Likewise, BlackBerry lost its focus with its Playbook tablet. As the market became caught up in the tablet frenzy, BlackBerry felt it needed to remain relevant. It released the Playbook. With its promotion, BlackBerry did not focus on one group as a target market. It was not advertised as a business tablet or a cool and trendy device. Instead of focusing on its core clientele, it became a middle of the road tablet which was soon crushed by its competitors.
BlackBerry has failed to focus on its core customers and core products, businessmen, and business devices/applications. Unless it is able to regain its focus, the viability of this company remains in doubt.
3. J.C. Penney
For years J.C. Penney (JCP) was known for providing customers with good clothes at a great price. Its promotional strategy allowed consumers to take advantage of huge sales on certain days and to receive tremendous savings by using coupons found in their local circular. Customers felt as if they were acting as smart shoppers taking advantage of these deals. These "smart shoppers" comprised J.C. Penney's core customers.
In 2011 Ron Johnson was hired as CEO. Known for his work with Apple, Mr. Johnson was set to rejuvenate the J.C. Penney brand. Under Mr. Johnson, J.C. Penney changed its entire promotional strategy. The company would no longer offer customer coupons or have sale days. Instead it would offer reduced prices on its products store-wide.
With this strategy, J.C. Penney failed to attract the "smart shoppers" as they no longer felt they were getting a deal. Losing its focus on its core customers, J.C. Penney's sales fell about 25%.
The recent dismissal of Ron Johnson has created a rebound opportunity for J.C. Penney. Its loss of focus was blatant; it won't be long before you see another J.C. Penney coupon in your morning newspaper.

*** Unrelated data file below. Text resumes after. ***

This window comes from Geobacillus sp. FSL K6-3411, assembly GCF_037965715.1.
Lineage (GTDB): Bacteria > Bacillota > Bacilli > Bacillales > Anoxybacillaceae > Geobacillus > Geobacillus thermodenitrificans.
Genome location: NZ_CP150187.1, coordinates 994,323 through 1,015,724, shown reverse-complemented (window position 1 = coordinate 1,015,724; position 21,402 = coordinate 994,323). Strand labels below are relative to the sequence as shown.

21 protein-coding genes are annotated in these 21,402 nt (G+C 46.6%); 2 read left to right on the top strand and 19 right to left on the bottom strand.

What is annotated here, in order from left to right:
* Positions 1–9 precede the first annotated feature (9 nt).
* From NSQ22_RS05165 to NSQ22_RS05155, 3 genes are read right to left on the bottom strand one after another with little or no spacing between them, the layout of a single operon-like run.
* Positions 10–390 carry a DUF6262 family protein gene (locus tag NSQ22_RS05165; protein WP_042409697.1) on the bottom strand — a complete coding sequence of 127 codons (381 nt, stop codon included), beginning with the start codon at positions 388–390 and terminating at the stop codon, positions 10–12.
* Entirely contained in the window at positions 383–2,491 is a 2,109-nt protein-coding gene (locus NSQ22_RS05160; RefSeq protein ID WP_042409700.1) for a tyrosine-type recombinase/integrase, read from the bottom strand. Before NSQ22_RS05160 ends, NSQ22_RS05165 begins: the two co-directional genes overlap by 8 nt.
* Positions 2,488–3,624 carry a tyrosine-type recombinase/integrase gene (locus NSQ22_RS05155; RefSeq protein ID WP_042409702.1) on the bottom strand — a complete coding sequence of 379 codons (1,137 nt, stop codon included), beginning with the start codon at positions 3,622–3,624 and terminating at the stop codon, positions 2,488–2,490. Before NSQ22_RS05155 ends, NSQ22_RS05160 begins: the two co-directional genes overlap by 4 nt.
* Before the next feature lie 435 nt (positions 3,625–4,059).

Losing focus of core products and customers leads to a corresponding drop in sales and share price.
If Google truly wants to "take a page from Apple's playbook" it needs to heed the advice of the late Steve Jobs:
People think focus means saying yes to the thing you've got to focus on. But that's not what it means at all. It means saying no to the hundred other good ideas that there are. You have to pick carefully. I'm actually as proud of the things we haven't done as the things I have done.
Apple has prospered because of its focus on its products. Time and again it has released a device that enamors consumers. Its core competency is simply providing customers with the best user experience available. Continual focus upon this tenet has led to its recurring success.
What about Google?
It seems that almost every day Google comes out with a new project from its mysterious X Lab. Headed by co-founder Sergey Brin, the group is working on Google Glass, a self-driving car, and a smart watch. What do all these projects have in common? They are not Google's core competencies.
Hardware, retail stores, and the X lab all generate media buzz for Google, but have yet to generate profits. In fact, all of these projects are subsidized by profits from Google's main business, search and software. In order for Google to remain on top it needs to renew and continue to invest upon its core competencies. Not to shift its focus.
Additional disclosure: By Joshua Sauer